The Monkey Buffet Festival is held annually in Lopburi (map). The provincial capital of Lopburi is located in central Thailand. It is about 155 kilometers north of Bangkok, and it takes about three hours to drive there from the city.
Visitors of Lopburi may feel like they have stepped right into the filming of Rise of the Planet of the Apes. The festival was described as one of the strangest festivals by London’s Guardian newspaper along with Spain’s baby-jumping festival.
The exact date of the monkey festival has yet to be determined. It usually occurs on the last Sunday of November.
Visiting Lopburi is often left off many traveler’s itineraries, being that it is off the usual trail of cities that lure tourists to Thailand in the first place. It is one of the oldest cities in Thailand, founded by King Kalavarnadish over a thousand years ago.
Visitors can get to Lopburi by either bus or train. Many prefer taking the railway to get to this historic city, as the journey provides for some pretty stunning scenery along the way. By train, the journey to Lopburi takes about two hours.
The train station is found at Hua Lamphong Railway Station (map). Trains leave about every hour. Tickets are fairly affordable, though the price does differ depending on the train and the seat visitors get. Some trains are faster than others, as well.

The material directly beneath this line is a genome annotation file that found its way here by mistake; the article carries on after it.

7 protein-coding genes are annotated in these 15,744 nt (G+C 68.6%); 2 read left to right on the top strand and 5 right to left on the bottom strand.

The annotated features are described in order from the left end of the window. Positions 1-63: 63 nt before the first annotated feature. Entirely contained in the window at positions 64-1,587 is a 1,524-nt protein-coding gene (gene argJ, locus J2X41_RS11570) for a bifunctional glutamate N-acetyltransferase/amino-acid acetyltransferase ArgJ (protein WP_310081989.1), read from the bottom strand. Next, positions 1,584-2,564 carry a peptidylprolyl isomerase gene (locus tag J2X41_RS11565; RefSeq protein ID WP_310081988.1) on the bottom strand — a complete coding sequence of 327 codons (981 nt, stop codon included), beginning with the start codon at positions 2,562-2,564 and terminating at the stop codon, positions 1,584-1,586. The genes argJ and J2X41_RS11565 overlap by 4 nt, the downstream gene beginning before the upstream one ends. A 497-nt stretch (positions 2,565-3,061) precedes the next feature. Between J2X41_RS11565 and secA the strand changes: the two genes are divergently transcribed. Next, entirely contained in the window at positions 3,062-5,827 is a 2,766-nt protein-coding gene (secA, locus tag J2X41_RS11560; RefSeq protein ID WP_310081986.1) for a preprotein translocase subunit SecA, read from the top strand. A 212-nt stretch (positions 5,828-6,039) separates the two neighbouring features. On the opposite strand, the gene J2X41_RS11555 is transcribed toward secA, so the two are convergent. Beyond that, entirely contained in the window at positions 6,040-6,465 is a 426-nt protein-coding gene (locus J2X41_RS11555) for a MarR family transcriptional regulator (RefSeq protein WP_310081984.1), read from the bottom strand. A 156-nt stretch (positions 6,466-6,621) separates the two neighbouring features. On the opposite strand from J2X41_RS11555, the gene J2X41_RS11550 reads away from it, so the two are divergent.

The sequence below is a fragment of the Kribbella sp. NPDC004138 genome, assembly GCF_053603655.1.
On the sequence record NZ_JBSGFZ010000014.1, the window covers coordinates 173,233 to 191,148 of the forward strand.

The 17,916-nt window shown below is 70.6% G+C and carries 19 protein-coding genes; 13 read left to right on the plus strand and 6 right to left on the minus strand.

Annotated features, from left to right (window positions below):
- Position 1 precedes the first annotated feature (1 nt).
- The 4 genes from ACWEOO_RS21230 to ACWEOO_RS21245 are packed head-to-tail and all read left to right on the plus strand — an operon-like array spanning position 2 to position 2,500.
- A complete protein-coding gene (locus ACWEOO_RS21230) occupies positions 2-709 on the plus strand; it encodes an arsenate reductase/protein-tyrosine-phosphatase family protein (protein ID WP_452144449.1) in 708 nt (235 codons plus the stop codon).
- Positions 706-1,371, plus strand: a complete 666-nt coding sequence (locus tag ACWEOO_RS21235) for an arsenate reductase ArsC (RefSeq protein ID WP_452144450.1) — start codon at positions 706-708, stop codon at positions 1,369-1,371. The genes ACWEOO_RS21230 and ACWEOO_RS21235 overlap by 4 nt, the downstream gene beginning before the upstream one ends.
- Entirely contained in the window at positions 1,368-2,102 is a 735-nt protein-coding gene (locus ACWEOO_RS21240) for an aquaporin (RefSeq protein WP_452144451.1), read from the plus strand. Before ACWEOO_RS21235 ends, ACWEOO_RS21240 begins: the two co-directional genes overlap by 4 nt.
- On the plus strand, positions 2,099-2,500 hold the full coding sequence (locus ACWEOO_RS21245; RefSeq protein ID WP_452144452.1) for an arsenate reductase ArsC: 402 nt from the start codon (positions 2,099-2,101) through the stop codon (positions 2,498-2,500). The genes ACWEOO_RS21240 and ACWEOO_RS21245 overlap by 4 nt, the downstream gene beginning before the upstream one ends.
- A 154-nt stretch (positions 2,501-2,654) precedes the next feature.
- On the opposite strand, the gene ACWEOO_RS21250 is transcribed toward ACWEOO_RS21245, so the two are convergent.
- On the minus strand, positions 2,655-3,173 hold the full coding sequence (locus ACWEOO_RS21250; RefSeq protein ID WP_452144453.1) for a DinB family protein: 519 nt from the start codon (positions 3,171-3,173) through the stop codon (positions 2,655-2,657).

Visitors of the festival can also get to Lopburi by bus from the northern bus terminal in Bangkok, otherwise known at Mochit 2 (map).
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TRAIN: State Railway of Thailand (SRT) has a 4,000-km network covering most of the country, from Chiang Mai in the north all the way to (and beyond) the Malaysian border in the south. Compared to buses, most trains are relatively slow and prone to delays, but safer. Tickets may be purchased on-line from Thairailwayticket.com.
Thousands of monkeys in Thailand celebrated with $2800 buffet feast.
A city in Thailand laid out plates of fruits, desserts and vegetables on Sunday for thousands of monkeys as a token of appreciation for attracting foreign tourists to the city after a pandemic-induced lull.
Led by businessman Yongyuth Kitwattananusorn, workers and tourists dished out two tons of fruit and vegetables worth over 100,000 baht ($2,801.91) at the annual buffet for about 4000 macaques living on the streets and inside the Phra Prang Sam Yod temple complex in downtown Lopburi. The hungry macaques were jumping and clambering onto the fruit trays as they picked up their favourite morsels, which was a highlight for some local and foreign tourists.
The festival was started in 1989 by Yongyuth as a way to boost tourism in the province, which is home to the 10th century Phra Prang Sam Yod temple. The macaques will get four different servings of food throughout the day on Sunday.
Bangkok Post is one of the most prominent English-language newspapers in Thailand. Their website provides comprehensive coverage of news, current affairs, business, lifestyle, and more, with a focus on both national and international news.
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She Simmers: Authored by Leela Punyaratabandhu, this website focuses on traditional Thai recipes, cooking techniques, and stories behind the dishes. It provides in-depth explanations and step-by-step instructions to help you recreate Thai flavors at home.
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